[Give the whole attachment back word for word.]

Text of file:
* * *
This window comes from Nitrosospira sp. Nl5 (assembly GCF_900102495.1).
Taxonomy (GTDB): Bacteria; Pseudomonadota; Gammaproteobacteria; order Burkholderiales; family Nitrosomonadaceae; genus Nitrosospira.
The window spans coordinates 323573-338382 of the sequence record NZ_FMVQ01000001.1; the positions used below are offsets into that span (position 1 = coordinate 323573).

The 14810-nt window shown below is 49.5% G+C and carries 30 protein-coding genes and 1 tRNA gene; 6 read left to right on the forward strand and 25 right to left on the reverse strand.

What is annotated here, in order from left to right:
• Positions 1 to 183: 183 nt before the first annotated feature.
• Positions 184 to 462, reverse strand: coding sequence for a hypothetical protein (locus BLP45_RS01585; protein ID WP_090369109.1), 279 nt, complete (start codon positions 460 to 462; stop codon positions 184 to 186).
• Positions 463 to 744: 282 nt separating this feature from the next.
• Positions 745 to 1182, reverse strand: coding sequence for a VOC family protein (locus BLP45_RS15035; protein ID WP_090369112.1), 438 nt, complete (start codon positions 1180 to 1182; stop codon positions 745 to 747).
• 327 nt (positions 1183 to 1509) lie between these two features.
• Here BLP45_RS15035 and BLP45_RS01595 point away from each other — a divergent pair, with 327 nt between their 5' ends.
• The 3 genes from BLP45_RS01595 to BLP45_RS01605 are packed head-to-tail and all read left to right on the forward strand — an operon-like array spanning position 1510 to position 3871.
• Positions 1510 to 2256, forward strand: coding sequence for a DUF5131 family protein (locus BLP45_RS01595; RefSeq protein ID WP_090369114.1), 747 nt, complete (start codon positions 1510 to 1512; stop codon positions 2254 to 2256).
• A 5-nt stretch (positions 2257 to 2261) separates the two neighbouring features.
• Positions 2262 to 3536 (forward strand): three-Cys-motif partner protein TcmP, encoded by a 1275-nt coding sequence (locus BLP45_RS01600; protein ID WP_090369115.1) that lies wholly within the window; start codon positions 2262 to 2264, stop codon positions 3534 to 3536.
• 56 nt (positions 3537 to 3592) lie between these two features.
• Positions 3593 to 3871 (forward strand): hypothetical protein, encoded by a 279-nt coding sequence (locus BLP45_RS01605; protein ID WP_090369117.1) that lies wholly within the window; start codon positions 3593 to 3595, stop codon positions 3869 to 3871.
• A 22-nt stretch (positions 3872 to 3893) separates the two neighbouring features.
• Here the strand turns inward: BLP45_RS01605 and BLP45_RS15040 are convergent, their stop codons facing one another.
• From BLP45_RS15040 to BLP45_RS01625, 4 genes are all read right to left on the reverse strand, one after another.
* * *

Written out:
This window comes from Nitrosospira sp. Nl5 (assembly GCF_900102495.1).
Taxonomy (GTDB): Bacteria; Pseudomonadota; Gammaproteobacteria; order Burkholderiales; family Nitrosomonadaceae; genus Nitrosospira.
The window spans coordinates 323573-338382 of the sequence record NZ_FMVQ01000001.1; the positions used below are offsets into that span (position 1 = coordinate 323573).

The 14810-nt window shown below is 49.5% G+C and carries 30 protein-coding genes and 1 tRNA gene; 6 read left to right on the forward strand and 25 right to left on the reverse strand.

What is annotated here, in order from left to right:
• Positions 1 to 183: 183 nt before the first annotated feature.
• Positions 184 to 462, reverse strand: coding sequence for a hypothetical protein (locus BLP45_RS01585; protein ID WP_090369109.1), 279 nt, complete (start codon positions 460 to 462; stop codon positions 184 to 186).
• Positions 463 to 744: 282 nt separating this feature from the next.
• Positions 745 to 1182, reverse strand: coding sequence for a VOC family protein (locus BLP45_RS15035; protein ID WP_090369112.1), 438 nt, complete (start codon positions 1180 to 1182; stop codon positions 745 to 747).
• 327 nt (positions 1183 to 1509) lie between these two features.
• Here BLP45_RS15035 and BLP45_RS01595 point away from each other — a divergent pair, with 327 nt between their 5' ends.
• The 3 genes from BLP45_RS01595 to BLP45_RS01605 are packed head-to-tail and all read left to right on the forward strand — an operon-like array spanning position 1510 to position 3871.
• Positions 1510 to 2256, forward strand: coding sequence for a DUF5131 family protein (locus BLP45_RS01595; RefSeq protein ID WP_090369114.1), 747 nt, complete (start codon positions 1510 to 1512; stop codon positions 2254 to 2256).
• A 5-nt stretch (positions 2257 to 2261) separates the two neighbouring features.
• Positions 2262 to 3536 (forward strand): three-Cys-motif partner protein TcmP, encoded by a 1275-nt coding sequence (locus BLP45_RS01600; protein ID WP_090369115.1) that lies wholly within the window; start codon positions 2262 to 2264, stop codon positions 3534 to 3536.
• 56 nt (positions 3537 to 3592) lie between these two features.
• Positions 3593 to 3871 (forward strand): hypothetical protein, encoded by a 279-nt coding sequence (locus BLP45_RS01605; protein ID WP_090369117.1) that lies wholly within the window; start codon positions 3593 to 3595, stop codon positions 3869 to 3871.
• A 22-nt stretch (positions 3872 to 3893) separates the two neighbouring features.
• Here the strand turns inward: BLP45_RS01605 and BLP45_RS15040 are convergent, their stop codons facing one another.
• From BLP45_RS15040 to BLP45_RS01625, 4 genes are all read right to left on the reverse strand, one after another.